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March Birthstone: Aquamarine

Did you know?

  • Aquamarine is a variety of the mineral beryl, just like the emerald, but unlike it, aquamarine is found in large crystals.
  • The biggest producer of aquamarines is Brazil, where the stone is quite abundant. Aquamarine is also mined in Nigeria, Zambia, China, India, Australia and US.
  • The very best of stones are called Santa Maria, and come from the Santa Maria de Itabira mine in Brazil.

  • Aquamarine is believed to bestow courage, insight, and victory. It also symbolizes youth, fidelity, hope, and health.
  • This birthdaystone can fade upon prolonged exposure to light.
  • The etymology of the word comes from Latin, from the words water “aqua” and sea “mare”. Aquamarine is strongly connected through color and symbolism to the bottomless blue of seawater.
  • The majority of aquamarines are flawless.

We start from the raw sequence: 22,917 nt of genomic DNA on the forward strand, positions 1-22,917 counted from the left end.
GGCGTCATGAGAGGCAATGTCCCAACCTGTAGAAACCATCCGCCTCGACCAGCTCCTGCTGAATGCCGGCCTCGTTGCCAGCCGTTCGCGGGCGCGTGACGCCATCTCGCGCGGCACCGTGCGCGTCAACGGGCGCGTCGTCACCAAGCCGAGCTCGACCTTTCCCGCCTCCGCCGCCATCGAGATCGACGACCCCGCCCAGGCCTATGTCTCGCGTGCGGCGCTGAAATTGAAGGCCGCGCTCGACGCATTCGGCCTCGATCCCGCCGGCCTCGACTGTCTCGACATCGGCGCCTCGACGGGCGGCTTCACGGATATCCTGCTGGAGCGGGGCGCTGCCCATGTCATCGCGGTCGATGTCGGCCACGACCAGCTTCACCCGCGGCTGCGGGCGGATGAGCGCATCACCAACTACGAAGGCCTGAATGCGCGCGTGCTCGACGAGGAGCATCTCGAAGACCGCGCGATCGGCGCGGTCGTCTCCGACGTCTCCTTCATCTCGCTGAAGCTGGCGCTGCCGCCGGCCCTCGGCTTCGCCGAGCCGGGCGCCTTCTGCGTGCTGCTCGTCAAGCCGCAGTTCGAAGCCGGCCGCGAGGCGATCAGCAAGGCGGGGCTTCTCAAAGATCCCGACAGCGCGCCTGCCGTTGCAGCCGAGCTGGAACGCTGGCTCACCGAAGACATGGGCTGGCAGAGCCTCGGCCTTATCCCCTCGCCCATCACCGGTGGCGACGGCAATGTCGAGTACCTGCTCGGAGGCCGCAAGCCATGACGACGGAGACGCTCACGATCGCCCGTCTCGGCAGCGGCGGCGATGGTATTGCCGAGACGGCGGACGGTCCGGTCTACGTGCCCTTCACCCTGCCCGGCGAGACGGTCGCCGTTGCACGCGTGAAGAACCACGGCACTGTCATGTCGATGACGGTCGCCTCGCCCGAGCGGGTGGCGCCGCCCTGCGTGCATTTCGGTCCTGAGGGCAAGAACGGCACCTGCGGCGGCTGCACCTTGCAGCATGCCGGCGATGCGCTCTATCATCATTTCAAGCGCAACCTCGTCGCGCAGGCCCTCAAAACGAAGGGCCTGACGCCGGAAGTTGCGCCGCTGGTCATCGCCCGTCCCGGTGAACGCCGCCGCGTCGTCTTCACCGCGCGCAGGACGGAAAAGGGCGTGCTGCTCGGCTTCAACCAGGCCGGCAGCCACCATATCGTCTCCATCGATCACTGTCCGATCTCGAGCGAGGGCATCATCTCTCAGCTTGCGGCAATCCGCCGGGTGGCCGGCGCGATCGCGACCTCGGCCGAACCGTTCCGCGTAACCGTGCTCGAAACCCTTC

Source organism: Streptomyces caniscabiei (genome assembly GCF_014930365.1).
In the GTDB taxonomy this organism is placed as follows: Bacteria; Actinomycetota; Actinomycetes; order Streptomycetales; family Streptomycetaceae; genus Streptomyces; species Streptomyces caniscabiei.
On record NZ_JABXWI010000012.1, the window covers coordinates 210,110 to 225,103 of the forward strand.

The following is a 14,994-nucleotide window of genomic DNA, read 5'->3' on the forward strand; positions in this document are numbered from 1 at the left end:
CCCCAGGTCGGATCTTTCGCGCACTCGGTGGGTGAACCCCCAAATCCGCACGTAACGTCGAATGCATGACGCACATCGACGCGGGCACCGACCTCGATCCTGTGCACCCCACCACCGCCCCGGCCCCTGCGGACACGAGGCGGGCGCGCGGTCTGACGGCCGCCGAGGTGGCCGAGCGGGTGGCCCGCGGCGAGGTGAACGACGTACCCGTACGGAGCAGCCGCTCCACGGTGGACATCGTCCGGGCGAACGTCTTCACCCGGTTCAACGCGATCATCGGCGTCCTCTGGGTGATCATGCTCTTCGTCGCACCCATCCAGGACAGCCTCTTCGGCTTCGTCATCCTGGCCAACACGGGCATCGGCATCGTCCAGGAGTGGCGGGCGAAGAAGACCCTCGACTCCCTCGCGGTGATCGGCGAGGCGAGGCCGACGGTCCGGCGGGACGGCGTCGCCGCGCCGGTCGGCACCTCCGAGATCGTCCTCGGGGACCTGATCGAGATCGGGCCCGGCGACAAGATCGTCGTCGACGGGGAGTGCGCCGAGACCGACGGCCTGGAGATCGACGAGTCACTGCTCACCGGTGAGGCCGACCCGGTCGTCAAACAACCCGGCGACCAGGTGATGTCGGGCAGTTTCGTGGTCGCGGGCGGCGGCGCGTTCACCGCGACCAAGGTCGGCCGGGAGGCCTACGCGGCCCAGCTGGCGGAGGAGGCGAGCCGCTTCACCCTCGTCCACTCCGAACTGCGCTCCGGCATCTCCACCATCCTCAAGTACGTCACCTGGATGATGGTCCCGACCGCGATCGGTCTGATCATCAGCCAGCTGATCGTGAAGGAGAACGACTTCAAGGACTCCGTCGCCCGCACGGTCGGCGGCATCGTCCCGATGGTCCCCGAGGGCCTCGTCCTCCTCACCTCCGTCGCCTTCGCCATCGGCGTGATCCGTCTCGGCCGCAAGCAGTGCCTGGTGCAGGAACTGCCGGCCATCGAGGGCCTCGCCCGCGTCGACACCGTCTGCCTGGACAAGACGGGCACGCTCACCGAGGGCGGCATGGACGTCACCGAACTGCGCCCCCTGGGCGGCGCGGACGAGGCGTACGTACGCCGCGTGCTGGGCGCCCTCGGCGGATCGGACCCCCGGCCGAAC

• Ancient Romans believed the gemstone was sacred to Neptune, the god of the sea. The sailors used to ware aquamarine talismans, as protection against dangers at sea.
  • They also believed the gem had fallen from the jewel boxes of sirens and washed onto shore.
  • Aquamarine is believed to give mental peace and clarity, providing emotional and mental balance. It has been used as an aid in meditation and to assist in self-expression.

  • Stones with a clear blue color without green or gray are the most valuable.
  • As part of the normal finishing process, some aquamarines are heated to remove traces of yellow.
  • Aquamarine is also known for being the anniversary gem for the 19th year of marriage.

  • Aquamarine was first discovered in India more than two thousands years ago, people have attributed various magical and spiritual properties to it. The Hindus used it to spark mental clarity and develop public speaking capabilities.
  • The majority of aquamarines on the market today are faceted stones, or faceted beads, however they can be cut as cabochons and are known in rare cases to produce an asterism.

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